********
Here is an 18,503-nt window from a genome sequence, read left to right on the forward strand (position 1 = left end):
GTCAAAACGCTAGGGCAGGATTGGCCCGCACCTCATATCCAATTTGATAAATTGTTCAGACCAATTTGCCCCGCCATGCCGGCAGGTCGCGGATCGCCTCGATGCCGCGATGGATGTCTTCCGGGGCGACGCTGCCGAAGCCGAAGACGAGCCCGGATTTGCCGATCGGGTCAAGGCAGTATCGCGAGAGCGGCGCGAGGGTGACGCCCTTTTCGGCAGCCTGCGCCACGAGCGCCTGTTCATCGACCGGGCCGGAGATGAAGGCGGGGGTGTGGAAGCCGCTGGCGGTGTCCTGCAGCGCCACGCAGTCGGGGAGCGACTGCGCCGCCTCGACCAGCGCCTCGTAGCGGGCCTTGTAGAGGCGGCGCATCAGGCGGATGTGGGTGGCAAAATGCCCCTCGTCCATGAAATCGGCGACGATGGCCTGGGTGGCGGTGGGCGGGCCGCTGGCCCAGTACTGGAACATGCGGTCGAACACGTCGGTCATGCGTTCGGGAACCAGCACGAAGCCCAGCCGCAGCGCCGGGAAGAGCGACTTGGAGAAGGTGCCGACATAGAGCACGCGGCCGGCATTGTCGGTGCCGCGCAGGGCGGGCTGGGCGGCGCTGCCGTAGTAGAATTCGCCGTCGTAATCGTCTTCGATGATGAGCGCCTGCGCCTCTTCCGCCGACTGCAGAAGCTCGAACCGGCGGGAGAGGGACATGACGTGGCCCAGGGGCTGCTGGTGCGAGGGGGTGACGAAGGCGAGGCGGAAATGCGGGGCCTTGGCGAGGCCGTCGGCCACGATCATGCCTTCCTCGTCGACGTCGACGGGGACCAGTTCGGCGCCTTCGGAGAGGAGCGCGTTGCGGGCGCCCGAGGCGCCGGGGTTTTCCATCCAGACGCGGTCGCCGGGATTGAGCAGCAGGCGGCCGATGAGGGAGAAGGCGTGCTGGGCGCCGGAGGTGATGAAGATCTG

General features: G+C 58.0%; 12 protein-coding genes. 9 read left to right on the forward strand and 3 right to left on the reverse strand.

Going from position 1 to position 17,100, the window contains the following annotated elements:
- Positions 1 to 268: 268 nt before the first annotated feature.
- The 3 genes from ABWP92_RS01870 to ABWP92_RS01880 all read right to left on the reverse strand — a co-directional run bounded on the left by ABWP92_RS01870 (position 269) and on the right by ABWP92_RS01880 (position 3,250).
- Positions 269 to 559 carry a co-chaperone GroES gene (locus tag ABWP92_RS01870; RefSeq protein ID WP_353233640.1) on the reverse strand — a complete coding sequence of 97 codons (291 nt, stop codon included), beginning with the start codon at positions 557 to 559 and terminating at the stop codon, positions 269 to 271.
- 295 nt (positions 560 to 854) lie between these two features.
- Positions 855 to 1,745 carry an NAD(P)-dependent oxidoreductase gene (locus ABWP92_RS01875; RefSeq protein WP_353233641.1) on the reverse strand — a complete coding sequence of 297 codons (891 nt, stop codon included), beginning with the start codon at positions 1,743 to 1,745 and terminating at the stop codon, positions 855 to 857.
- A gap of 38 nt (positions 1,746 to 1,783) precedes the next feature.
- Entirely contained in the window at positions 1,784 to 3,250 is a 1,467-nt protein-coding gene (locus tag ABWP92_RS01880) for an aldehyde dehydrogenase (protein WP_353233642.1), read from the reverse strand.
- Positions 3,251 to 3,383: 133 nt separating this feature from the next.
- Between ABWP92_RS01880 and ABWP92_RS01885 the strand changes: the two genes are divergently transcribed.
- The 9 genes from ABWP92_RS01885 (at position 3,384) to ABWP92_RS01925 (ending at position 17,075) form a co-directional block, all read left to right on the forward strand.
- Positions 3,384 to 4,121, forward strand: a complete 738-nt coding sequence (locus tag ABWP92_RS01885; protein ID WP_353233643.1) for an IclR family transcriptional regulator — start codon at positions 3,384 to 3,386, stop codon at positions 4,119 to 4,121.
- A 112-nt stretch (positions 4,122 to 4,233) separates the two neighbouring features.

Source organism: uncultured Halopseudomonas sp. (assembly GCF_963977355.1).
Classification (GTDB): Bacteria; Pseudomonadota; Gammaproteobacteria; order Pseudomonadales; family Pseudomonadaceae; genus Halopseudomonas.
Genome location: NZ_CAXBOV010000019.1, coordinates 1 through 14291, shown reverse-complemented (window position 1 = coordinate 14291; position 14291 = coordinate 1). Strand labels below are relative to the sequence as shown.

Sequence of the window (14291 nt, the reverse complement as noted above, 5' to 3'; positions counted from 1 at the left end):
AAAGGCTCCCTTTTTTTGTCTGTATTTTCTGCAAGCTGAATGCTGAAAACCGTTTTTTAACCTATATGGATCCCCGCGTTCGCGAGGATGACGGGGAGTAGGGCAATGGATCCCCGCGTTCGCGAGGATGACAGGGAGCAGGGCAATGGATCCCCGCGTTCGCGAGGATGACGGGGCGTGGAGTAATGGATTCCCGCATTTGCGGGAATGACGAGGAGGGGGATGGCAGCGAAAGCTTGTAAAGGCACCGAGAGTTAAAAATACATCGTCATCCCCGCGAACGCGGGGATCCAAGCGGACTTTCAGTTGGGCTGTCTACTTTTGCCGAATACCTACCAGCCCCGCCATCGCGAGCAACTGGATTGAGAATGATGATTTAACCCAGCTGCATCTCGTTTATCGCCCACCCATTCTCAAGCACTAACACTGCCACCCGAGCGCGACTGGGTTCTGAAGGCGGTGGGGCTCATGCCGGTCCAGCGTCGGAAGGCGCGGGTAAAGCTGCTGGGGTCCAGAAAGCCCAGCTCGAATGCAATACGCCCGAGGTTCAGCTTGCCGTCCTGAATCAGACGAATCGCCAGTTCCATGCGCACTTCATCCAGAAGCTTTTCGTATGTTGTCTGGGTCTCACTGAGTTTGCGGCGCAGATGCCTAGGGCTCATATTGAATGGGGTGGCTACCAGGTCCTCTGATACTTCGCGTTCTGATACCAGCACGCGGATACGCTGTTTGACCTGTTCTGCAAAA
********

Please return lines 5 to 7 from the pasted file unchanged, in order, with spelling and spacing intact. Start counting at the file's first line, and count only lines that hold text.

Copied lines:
- Positions 1 to 268: 268 nt before the first annotated feature.
- The 3 genes from ABWP92_RS01870 to ABWP92_RS01880 all read right to left on the reverse strand — a co-directional run bounded on the left by ABWP92_RS01870 (position 269) and on the right by ABWP92_RS01880 (position 3,250).
- Positions 269 to 559 carry a co-chaperone GroES gene (locus tag ABWP92_RS01870; RefSeq protein ID WP_353233640.1) on the reverse strand — a complete coding sequence of 97 codons (291 nt, stop codon included), beginning with the start codon at positions 557 to 559 and terminating at the stop codon, positions 269 to 271.